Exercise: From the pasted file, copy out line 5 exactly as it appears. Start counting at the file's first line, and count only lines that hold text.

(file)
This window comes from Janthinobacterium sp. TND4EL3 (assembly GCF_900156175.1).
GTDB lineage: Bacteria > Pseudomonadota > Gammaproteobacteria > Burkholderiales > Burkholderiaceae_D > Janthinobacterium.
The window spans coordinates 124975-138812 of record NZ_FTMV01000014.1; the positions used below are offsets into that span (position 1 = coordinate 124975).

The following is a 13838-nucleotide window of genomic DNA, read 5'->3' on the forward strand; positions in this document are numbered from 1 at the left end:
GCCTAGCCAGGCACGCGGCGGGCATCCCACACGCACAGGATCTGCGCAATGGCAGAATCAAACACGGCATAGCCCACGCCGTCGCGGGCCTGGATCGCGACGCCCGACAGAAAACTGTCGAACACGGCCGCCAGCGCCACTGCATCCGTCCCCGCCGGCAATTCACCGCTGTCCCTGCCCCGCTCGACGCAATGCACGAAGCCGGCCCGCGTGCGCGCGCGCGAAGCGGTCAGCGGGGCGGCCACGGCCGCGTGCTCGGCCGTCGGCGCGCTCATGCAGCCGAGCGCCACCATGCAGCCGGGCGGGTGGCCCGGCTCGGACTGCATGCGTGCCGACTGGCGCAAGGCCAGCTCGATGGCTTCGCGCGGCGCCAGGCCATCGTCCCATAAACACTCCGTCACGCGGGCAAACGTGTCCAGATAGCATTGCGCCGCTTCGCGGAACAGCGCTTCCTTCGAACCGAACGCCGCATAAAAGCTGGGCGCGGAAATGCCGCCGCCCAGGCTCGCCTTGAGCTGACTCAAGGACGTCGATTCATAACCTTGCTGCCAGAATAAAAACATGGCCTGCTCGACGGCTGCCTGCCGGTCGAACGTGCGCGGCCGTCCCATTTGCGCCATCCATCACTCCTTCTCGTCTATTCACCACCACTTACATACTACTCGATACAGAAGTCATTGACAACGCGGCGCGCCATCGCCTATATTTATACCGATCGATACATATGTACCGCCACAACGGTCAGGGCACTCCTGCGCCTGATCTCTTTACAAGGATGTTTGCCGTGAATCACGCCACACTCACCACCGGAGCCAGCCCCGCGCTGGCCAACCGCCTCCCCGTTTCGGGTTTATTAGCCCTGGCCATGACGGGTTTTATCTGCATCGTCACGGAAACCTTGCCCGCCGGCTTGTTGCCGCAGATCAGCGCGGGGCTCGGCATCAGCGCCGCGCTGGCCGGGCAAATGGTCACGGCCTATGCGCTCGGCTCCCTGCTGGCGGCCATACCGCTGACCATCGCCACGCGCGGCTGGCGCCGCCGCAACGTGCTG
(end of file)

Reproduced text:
GCCTAGCCAGGCACGCGGCGGGCATCCCACACGCACAGGATCTGCGCAATGGCAGAATCAAACACGGCATAGCCCACGCCGTCGCGGGCCTGGATCGCGACGCCCGACAGAAAACTGTCGAACACGGCCGCCAGCGCCACTGCATCCGTCCCCGCCGGCAATTCACCGCTGTCCCTGCCCCGCTCGACGCAATGCACGAAGCCGGCCCGCGTGCGCGCGCGCGAAGCGGTCAGCGGGGCGGCCACGGCCGCGTGCTCGGCCGTCGGCGCGCTCATGCAGCCGAGCGCCACCATGCAGCCGGGCGGGTGGCCCGGCTCGGACTGCATGCGTGCCGACTGGCGCAAGGCCAGCTCGATGGCTTCGCGCGGCGCCAGGCCATCGTCCCATAAACACTCCGTCACGCGGGCAAACGTGTCCAGATAGCATTGCGCCGCTTCGCGGAACAGCGCTTCCTTCGAACCGAACGCCGCATAAAAGCTGGGCGCGGAAATGCCGCCGCCCAGGCTCGCCTTGAGCTGACTCAAGGACGTCGATTCATAACCTTGCTGCCAGAATAAAAACATGGCCTGCTCGACGGCTGCCTGCCGGTCGAACGTGCGCGGCCGTCCCATTTGCGCCATCCATCACTCCTTCTCGTCTATTCACCACCACTTACATACTACTCGATACAGAAGTCATTGACAACGCGGCGCGCCATCGCCTATATTTATACCGATCGATACATATGTACCGCCACAACGGTCAGGGCACTCCTGCGCCTGATCTCTTTACAAGGATGTTTGCCGTGAATCACGCCACACTCACCACCGGAGCCAGCCCCGCGCTGGCCAACCGCCTCCCCGTTTCGGGTTTATTAGCCCTGGCCATGACGGGTTTTATCTGCATCGTCACGGAAACCTTGCCCGCCGGCTTGTTGCCGCAGATCAGCGCGGGGCTCGGCATCAGCGCCGCGCTGGCCGGGCAAATGGTCACGGCCTATGCGCTCGGCTCCCTGCTGGCGGCCATACCGCTGACCATCGCCACGCGCGGCTGGCGCCGCCGCAACGTGCTG